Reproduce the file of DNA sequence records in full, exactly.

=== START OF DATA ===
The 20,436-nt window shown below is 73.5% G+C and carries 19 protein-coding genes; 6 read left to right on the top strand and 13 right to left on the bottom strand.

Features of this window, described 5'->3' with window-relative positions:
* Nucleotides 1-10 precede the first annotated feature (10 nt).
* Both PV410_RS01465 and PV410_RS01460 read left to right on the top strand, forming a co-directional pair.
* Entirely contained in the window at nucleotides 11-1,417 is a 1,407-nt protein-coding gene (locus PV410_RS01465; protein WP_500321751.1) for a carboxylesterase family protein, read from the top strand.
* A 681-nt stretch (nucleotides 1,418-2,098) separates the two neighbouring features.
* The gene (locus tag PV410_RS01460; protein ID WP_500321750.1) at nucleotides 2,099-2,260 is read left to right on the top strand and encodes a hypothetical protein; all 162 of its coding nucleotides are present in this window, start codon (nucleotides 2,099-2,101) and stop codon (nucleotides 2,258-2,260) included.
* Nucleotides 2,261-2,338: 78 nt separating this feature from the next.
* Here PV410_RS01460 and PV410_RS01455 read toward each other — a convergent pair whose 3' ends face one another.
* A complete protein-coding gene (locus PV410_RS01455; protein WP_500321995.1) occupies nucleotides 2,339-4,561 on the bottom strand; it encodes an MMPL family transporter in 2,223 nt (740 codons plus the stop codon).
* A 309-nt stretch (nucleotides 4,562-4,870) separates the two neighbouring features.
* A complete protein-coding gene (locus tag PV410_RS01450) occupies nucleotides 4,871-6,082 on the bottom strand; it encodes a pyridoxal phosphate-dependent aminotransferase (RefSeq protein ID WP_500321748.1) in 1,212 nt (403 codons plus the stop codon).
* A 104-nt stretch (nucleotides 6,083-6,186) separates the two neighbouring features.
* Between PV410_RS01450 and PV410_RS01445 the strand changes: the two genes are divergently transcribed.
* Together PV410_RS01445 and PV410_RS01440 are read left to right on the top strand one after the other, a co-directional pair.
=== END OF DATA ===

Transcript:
The 20,436-nt window shown below is 73.5% G+C and carries 19 protein-coding genes; 6 read left to right on the top strand and 13 right to left on the bottom strand.

Features of this window, described 5'->3' with window-relative positions:
* Nucleotides 1-10 precede the first annotated feature (10 nt).
* Both PV410_RS01465 and PV410_RS01460 read left to right on the top strand, forming a co-directional pair.
* Entirely contained in the window at nucleotides 11-1,417 is a 1,407-nt protein-coding gene (locus PV410_RS01465; protein WP_500321751.1) for a carboxylesterase family protein, read from the top strand.
* A 681-nt stretch (nucleotides 1,418-2,098) separates the two neighbouring features.
* The gene (locus tag PV410_RS01460; protein ID WP_500321750.1) at nucleotides 2,099-2,260 is read left to right on the top strand and encodes a hypothetical protein; all 162 of its coding nucleotides are present in this window, start codon (nucleotides 2,099-2,101) and stop codon (nucleotides 2,258-2,260) included.
* Nucleotides 2,261-2,338: 78 nt separating this feature from the next.
* Here PV410_RS01460 and PV410_RS01455 read toward each other — a convergent pair whose 3' ends face one another.
* A complete protein-coding gene (locus PV410_RS01455; protein WP_500321995.1) occupies nucleotides 2,339-4,561 on the bottom strand; it encodes an MMPL family transporter in 2,223 nt (740 codons plus the stop codon).
* A 309-nt stretch (nucleotides 4,562-4,870) separates the two neighbouring features.
* A complete protein-coding gene (locus tag PV410_RS01450) occupies nucleotides 4,871-6,082 on the bottom strand; it encodes a pyridoxal phosphate-dependent aminotransferase (RefSeq protein ID WP_500321748.1) in 1,212 nt (403 codons plus the stop codon).
* A 104-nt stretch (nucleotides 6,083-6,186) separates the two neighbouring features.
* Between PV410_RS01450 and PV410_RS01445 the strand changes: the two genes are divergently transcribed.
* Together PV410_RS01445 and PV410_RS01440 are read left to right on the top strand one after the other, a co-directional pair.